The kids did T4L and Math during the daytime, and at night, dh gave the kids the IOWA test. After that, I went through the test, seeing what the kids had gotten correct and what they hadn't. I jotted down some subject areas to cover with them. We're covering some of those subject areas, so I can see if they actually understood how to do it, or if it was a problem of time constraints, or not careful reading.
On Wednesday, we signed up for the library summer reading program. Our biggest challenge in participating in the summer reading program is finding a good balance of literature for them to read. In other words, the kids want to read 10 easy books that they could read in an hour (Babysitter's Club - yuck - which is way below their reading level ability). I think the summer reading program is pointless if you can read all 10 books in 1 day. So we've been negotiating. If they read 2 fat books with challenge to them, then they can read 8 Babysitter's Club books for the library program. If they read 1 really fat book, then they can read 9 Babysitter's Club books. I think Z will go for the 1 fat book, A will go for 2 Narnia books & 8 Babysitter's Club books (the kids don't like the Narnia books because of the difficult, archaic writing style).
On Friday, we had a park day.
Sometimes I feel really disappointed in homeschooling. I'm struggling with a 2yo that makes my attention to the older kids very weak and strained. I feel that curricular scope and sequence teaches things that aren't important, while skipping over important skills that my children need to succeed in life. And I feel my children lack motivation to seek positive challenge and goals. I feel very stuck here, and would like to change things. The reason the kids do not go to school is for the same: pointless curriculum, lack of skills being taught, and ineffective teaching. They may as well stay home! I'm working on it - it is important to me that my children receive the best education that they can!!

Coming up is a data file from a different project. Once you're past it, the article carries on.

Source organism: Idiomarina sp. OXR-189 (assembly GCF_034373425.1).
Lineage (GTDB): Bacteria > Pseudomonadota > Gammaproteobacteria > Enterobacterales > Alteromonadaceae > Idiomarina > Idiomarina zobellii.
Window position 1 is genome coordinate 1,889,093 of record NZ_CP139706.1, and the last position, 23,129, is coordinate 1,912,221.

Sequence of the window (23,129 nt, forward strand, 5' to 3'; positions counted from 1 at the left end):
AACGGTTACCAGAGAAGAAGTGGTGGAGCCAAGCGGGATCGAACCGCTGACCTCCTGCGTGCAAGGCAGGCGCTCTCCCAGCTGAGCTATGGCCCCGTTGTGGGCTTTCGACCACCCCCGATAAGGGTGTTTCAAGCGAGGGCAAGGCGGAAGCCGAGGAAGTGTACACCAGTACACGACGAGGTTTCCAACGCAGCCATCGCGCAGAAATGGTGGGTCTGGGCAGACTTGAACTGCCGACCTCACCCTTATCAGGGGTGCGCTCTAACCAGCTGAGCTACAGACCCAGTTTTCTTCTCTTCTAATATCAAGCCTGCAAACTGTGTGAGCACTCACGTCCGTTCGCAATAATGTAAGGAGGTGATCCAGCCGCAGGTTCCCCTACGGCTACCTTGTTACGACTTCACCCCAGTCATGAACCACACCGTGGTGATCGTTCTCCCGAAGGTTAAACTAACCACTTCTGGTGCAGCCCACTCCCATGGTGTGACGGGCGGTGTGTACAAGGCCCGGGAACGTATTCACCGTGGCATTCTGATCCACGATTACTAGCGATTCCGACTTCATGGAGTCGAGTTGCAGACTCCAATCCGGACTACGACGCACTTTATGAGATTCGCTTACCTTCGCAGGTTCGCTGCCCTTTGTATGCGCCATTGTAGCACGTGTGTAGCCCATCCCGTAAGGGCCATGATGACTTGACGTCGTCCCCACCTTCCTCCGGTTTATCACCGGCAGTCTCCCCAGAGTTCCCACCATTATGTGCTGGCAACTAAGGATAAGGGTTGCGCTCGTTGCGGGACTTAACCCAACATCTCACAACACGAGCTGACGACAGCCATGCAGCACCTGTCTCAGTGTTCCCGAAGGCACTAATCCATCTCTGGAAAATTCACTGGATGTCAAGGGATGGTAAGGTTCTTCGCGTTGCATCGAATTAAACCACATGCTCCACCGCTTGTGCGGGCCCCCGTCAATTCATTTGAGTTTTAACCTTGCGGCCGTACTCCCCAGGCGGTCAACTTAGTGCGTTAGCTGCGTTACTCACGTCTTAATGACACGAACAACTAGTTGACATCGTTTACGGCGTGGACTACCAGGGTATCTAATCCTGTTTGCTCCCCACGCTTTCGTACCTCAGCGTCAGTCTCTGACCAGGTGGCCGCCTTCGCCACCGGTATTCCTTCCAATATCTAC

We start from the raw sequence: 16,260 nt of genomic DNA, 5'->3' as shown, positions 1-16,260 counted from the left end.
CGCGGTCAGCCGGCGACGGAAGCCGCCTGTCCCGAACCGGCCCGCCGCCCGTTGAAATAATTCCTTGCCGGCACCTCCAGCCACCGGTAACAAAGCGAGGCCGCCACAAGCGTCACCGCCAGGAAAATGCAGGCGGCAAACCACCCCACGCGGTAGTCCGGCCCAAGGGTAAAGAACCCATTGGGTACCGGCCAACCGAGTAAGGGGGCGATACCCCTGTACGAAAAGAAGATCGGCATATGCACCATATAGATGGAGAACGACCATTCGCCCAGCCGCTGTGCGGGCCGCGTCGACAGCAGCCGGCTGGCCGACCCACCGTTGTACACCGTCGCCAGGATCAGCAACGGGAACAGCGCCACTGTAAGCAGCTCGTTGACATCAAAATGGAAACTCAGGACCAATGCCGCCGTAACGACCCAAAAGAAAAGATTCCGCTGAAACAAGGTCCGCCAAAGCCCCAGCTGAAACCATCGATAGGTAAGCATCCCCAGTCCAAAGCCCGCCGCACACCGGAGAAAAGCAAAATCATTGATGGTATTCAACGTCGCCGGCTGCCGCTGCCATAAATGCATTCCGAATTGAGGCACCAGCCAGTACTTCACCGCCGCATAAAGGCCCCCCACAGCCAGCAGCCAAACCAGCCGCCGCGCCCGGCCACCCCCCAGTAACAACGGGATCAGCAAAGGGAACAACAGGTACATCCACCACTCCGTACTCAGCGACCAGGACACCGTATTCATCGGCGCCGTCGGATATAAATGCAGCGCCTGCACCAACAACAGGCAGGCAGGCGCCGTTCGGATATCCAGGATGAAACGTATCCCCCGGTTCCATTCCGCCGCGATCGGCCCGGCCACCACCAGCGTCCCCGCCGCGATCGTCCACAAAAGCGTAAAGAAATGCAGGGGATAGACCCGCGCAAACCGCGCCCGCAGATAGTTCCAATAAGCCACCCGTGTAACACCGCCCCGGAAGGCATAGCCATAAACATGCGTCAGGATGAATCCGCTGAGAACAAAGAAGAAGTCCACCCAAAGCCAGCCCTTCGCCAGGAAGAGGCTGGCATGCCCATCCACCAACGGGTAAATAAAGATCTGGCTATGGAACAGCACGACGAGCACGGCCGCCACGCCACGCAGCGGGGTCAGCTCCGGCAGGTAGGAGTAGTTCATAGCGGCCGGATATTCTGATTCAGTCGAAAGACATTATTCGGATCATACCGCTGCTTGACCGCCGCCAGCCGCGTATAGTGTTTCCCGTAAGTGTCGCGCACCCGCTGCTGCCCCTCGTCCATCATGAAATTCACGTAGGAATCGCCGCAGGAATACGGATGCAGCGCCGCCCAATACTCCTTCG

I am reading a book called The Global Achievement Gap; which is a real eye opener. It is about some of the gaps in American education. It addresses two major gaps: the gap between low income urban schools and upper income suburban schools, and the Global Gap with countries like Finland, South Korea, and Singapore, vs. low to mid scoring countries like the United States. The question is: how can Americans close this global gap? The author addresses high school kids being unprepared for college, and college kids being unprepared for the workplace. How can we better prepare our students? And he lists 7 skills for success - the tools that students really need to do well in college and in the workplace, as well as to be a good citizen. Surprise! It's not Algebra or Grammar...